by Deborah Hautzig ‧ RELEASE DATE: Aug. 21, 1978
From an author young enough to get it right without trying, a contemporary story of a friendship between two girls, Val and Chloe, and of Val's secret uncertainties about her own place in the sexual scheme of things. Val and Chloe meet when they are both out-of-place New Girls at a private Fast Side high school, and Val is intrigued with the more confidently nonconforming Chloe from the start--intrigued with her name even before they meet. Disdain for the other, richer girls brings them together at first, and after they become good friends Val recognizes a special ""current"" between them at certain close moments. At a time when Val has a lot of questions about sex anyway--how often do normal people have it, what exactly is an orgasm, do you think homosexuality is a sin--she starts entertaining daydreams about Chloe, and worrying that she does; neither her mother nor a teacher she consults (both hypothetically) can tell her if acting on such desires would be ""perverted,"" though they are reassuring about just having them. Then, sleeping over with Chloe who is upset about her father's recent death, Val reaches out to comfort her. . . . Later Chloe's mother finds them together, presumably asleep, and Val flees, ashamed, only seeing Chloe weeks later when they both decide (for no one else can) that what they did was okay, and that they'll always be friends but not ""lovers."" With so much of Val's life and thought suddenly related to sex (however accurate and common that might be), this seems a thinner book than Donovan's I'll Get There It Better Be Worth the Trip, which it parallels in many ways. But unlike I'll Get There. . . which is now almost a decade old, this doesn't gloss over the crucial scene, leaving readers to wonder what happened. (Not much does really but it is unambiguous.) And despite the paucity of other sorts of encounters, this has neither the tone, the flatness, nor the ulterior motivation of an ""issue"" novel. Val and Chloe are alert, attractive, very real individuals; their New York milieu and different New York backgrounds are a natural, dimension-giving part of their story, and Hautzig seems so close to the scene that girls everywhere will seize upon her honest, faultlessly nuanced reflection with gratitude and delight.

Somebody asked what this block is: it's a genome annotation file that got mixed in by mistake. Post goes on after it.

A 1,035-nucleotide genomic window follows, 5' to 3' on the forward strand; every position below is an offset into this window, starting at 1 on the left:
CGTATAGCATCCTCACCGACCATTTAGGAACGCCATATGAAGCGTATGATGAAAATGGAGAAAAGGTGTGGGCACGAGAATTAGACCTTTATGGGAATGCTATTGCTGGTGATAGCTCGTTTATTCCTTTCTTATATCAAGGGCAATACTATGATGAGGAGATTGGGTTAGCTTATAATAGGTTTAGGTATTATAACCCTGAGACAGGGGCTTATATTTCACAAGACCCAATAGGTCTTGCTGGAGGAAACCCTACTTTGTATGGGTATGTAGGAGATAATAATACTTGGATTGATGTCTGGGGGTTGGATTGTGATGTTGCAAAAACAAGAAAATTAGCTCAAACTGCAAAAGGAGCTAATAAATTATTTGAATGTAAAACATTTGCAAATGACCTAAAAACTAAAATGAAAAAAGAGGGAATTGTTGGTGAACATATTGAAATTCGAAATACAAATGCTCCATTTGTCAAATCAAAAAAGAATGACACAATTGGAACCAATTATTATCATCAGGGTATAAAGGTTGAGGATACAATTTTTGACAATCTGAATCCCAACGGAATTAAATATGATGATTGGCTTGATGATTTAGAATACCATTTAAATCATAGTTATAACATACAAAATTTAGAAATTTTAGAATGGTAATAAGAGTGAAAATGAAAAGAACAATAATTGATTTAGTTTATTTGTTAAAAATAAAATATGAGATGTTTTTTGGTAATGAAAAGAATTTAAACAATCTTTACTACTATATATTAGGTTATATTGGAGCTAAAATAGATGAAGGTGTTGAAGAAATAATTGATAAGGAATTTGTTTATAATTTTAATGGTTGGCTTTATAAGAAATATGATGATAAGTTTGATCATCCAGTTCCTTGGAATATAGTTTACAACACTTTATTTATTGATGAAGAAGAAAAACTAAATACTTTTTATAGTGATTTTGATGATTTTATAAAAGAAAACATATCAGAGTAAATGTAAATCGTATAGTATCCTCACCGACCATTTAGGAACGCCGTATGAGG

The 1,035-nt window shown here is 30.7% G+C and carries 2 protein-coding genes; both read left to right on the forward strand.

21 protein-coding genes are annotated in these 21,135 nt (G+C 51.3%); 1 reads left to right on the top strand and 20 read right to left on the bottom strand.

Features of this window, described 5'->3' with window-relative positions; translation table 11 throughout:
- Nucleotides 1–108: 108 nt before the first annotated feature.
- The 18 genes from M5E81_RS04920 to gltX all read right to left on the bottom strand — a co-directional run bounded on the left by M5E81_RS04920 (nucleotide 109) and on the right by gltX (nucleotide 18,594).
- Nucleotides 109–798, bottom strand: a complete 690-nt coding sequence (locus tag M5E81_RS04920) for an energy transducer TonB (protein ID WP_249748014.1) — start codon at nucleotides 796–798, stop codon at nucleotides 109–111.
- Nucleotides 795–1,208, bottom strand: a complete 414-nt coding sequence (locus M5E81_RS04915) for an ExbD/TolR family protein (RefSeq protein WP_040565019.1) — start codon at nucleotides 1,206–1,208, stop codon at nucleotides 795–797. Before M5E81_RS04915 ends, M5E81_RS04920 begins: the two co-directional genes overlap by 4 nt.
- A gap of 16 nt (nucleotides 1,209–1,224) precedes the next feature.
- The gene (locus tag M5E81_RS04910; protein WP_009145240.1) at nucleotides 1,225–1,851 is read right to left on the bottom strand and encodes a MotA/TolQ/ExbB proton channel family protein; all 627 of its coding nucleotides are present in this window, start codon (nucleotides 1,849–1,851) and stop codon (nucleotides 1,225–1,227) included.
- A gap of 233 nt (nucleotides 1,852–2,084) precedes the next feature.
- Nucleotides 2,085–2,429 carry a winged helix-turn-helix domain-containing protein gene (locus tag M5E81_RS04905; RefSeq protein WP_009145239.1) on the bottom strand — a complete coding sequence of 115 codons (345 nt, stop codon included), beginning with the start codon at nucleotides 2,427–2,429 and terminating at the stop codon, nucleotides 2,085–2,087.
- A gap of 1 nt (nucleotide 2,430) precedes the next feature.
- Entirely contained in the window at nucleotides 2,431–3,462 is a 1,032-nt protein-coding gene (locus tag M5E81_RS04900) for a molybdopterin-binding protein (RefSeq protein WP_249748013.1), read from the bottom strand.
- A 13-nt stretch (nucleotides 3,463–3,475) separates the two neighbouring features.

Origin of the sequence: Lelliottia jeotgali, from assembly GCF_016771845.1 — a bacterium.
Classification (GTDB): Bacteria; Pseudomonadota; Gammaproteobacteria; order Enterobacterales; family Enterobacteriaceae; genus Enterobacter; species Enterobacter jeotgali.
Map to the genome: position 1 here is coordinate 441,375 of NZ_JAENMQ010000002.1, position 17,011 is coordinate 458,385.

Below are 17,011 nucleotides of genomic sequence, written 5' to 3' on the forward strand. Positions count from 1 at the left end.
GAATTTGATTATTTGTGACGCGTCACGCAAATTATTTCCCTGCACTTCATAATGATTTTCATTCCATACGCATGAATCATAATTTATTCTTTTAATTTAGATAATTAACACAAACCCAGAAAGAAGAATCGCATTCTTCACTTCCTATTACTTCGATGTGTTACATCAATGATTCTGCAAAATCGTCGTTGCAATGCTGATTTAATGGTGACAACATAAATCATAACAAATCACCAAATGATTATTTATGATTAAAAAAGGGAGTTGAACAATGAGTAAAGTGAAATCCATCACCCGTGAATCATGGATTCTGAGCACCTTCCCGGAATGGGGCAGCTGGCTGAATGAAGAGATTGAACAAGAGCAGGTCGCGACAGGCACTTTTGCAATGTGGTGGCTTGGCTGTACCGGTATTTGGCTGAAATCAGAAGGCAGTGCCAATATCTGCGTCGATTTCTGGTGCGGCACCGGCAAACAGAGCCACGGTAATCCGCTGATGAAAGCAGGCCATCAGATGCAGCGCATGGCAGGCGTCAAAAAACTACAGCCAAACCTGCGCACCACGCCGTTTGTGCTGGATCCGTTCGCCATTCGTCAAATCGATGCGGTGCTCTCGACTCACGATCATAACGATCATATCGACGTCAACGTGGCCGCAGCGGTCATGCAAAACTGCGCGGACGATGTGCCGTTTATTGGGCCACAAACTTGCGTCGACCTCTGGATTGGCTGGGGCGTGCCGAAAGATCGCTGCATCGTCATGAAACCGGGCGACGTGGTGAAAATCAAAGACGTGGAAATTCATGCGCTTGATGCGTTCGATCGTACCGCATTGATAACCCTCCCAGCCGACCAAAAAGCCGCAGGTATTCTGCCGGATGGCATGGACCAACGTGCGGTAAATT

Pub Date: Aug. 21, 1978
Page Count: -
Review Posted Online: N/A
Kirkus Reviews Issue: Aug. 1, 1978
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